The Natzweiler Concentration Camp Natzweiler-Struthof in Alsace

The camp in Mannheim was an auxiliary camp of the Natzweiler-Struthof concentration camp in Alsace. It had been established in May 1941 and designed to accommodate 1,500 prisoners. In September 1944, however, 7,000 to 8,000 people were kept there. The inmates had to work in a granite quarry under the hardest and most primitive conditions. Many of them did not survive it.

In Natzweiler there were different groups of prisoners from 18 European countries. Most of them were arrested in the occupied regions and deported to concentration camps, according to the "Night and Fog Decree" (a secret order Hitler had issued on 7th Dec. 1941 to seize "persons endangering German security" who were to vanish without a trace into night and fog). Not even their relatives knew where they had gone. The Nazis tried to deter people with this measure from joining resistance groups, which opposed Nazi rule.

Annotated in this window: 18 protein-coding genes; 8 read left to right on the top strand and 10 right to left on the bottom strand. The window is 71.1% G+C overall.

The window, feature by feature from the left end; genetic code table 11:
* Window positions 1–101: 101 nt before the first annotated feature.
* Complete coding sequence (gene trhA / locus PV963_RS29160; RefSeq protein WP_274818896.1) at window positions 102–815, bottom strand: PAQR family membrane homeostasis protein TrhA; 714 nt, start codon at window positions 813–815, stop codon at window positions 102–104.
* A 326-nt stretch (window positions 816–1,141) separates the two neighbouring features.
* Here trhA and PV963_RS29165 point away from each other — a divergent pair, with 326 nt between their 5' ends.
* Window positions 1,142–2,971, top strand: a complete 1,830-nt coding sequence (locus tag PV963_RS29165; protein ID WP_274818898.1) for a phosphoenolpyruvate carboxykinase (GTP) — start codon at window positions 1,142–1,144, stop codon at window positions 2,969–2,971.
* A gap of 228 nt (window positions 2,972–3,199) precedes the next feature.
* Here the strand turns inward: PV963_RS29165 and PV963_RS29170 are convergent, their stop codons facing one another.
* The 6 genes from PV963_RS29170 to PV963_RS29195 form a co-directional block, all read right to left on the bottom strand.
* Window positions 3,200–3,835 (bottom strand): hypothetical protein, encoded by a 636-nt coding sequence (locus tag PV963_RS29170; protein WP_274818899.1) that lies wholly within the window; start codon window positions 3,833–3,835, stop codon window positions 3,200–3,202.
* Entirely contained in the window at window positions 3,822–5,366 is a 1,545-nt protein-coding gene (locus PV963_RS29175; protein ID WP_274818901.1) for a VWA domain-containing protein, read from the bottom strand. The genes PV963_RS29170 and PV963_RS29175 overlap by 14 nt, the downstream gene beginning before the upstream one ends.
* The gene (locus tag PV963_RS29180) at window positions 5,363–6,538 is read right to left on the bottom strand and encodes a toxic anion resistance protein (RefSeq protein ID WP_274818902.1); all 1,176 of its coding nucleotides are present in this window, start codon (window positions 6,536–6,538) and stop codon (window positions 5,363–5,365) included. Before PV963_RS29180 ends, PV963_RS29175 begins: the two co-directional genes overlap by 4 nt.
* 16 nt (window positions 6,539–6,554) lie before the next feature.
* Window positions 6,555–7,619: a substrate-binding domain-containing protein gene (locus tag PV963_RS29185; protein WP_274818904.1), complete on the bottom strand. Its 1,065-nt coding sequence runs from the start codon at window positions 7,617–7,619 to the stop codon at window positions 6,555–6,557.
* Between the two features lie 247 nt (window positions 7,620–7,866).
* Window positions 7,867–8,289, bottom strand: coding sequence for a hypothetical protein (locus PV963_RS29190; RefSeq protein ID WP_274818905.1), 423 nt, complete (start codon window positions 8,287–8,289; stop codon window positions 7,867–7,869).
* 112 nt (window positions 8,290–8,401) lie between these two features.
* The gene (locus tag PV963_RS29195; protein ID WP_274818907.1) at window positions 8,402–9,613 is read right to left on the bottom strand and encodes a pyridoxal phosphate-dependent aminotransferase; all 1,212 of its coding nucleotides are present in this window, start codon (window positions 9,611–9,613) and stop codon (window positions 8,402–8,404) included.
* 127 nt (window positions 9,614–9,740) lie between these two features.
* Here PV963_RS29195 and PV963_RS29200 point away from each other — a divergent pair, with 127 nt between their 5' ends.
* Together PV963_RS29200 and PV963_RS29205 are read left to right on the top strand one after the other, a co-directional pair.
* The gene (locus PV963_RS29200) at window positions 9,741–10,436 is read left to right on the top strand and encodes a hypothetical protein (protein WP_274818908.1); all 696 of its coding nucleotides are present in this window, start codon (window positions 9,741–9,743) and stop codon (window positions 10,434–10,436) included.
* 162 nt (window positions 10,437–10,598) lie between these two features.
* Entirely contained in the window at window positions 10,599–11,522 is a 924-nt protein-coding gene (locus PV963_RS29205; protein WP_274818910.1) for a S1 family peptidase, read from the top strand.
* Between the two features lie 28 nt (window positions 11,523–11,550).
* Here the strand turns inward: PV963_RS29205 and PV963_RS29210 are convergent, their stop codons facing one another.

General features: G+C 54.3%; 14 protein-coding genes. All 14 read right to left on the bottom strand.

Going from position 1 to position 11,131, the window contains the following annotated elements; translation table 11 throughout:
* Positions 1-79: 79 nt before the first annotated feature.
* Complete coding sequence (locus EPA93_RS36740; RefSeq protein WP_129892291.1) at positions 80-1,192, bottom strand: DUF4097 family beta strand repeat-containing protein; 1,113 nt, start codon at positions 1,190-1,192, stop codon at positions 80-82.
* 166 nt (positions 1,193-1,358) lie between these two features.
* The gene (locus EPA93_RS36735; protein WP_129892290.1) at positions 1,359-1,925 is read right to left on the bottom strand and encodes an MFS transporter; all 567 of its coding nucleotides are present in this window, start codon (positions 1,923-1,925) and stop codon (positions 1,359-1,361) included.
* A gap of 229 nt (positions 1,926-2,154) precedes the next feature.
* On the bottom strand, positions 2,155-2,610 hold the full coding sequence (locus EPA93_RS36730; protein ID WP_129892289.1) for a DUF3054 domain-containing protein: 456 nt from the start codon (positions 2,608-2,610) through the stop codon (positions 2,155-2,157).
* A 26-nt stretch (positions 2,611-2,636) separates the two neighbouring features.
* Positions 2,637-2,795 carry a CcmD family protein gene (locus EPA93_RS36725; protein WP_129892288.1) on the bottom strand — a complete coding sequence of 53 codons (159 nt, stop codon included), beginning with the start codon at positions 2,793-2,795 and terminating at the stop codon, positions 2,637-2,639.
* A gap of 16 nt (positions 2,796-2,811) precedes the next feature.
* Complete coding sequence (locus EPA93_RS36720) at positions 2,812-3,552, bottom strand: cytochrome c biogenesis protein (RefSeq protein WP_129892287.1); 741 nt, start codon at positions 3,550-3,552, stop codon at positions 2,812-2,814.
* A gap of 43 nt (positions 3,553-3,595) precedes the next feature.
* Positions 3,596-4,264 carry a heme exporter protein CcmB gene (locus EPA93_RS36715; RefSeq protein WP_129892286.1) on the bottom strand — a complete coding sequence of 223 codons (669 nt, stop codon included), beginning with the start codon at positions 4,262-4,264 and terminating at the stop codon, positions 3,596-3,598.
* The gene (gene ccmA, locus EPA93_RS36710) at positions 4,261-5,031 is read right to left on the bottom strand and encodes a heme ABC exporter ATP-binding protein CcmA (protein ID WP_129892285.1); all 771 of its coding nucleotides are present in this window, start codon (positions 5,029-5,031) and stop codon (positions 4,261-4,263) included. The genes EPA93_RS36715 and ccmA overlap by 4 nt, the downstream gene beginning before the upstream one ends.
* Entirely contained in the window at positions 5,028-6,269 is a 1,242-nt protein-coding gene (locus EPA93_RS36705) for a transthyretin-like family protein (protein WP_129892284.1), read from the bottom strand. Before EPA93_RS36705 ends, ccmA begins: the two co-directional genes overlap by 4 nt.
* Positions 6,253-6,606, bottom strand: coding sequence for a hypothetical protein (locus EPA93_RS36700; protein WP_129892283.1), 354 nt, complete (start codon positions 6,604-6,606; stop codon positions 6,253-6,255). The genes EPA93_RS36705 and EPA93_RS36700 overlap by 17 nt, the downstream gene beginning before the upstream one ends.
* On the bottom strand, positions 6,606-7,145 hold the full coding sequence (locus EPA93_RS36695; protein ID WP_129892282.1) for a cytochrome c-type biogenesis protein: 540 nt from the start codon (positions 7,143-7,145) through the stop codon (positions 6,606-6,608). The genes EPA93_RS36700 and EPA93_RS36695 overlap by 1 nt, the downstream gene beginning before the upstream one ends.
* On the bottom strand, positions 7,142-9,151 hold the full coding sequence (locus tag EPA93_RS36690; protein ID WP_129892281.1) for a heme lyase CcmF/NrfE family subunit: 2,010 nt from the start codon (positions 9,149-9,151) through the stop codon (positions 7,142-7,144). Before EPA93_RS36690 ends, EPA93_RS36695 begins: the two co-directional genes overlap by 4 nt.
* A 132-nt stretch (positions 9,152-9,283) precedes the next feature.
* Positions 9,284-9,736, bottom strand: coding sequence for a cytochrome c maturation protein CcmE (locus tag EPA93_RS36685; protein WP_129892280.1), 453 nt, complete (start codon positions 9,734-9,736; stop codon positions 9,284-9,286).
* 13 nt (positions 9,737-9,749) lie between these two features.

Many "Night and Fog prisoners" became subject to so-called "racial studies" which were conducted by the professors Haagen, Birkenbach and Hirt of the University of Strasbourg which comprised for example epidemiology, experiments on inmates to discover means of increasing fertility and testing chemical warfare agents on camp prisoners.

When in September 1944 the prisoners from Warsaw arrived in Sandhofen, the Natzweiler concentration camp had already been evacuated to Baden. At the beginning of 1945 the camp commandant fled with his staff to Stuttgart and then further into the Reich, which still existed in parts of southeastern Germany.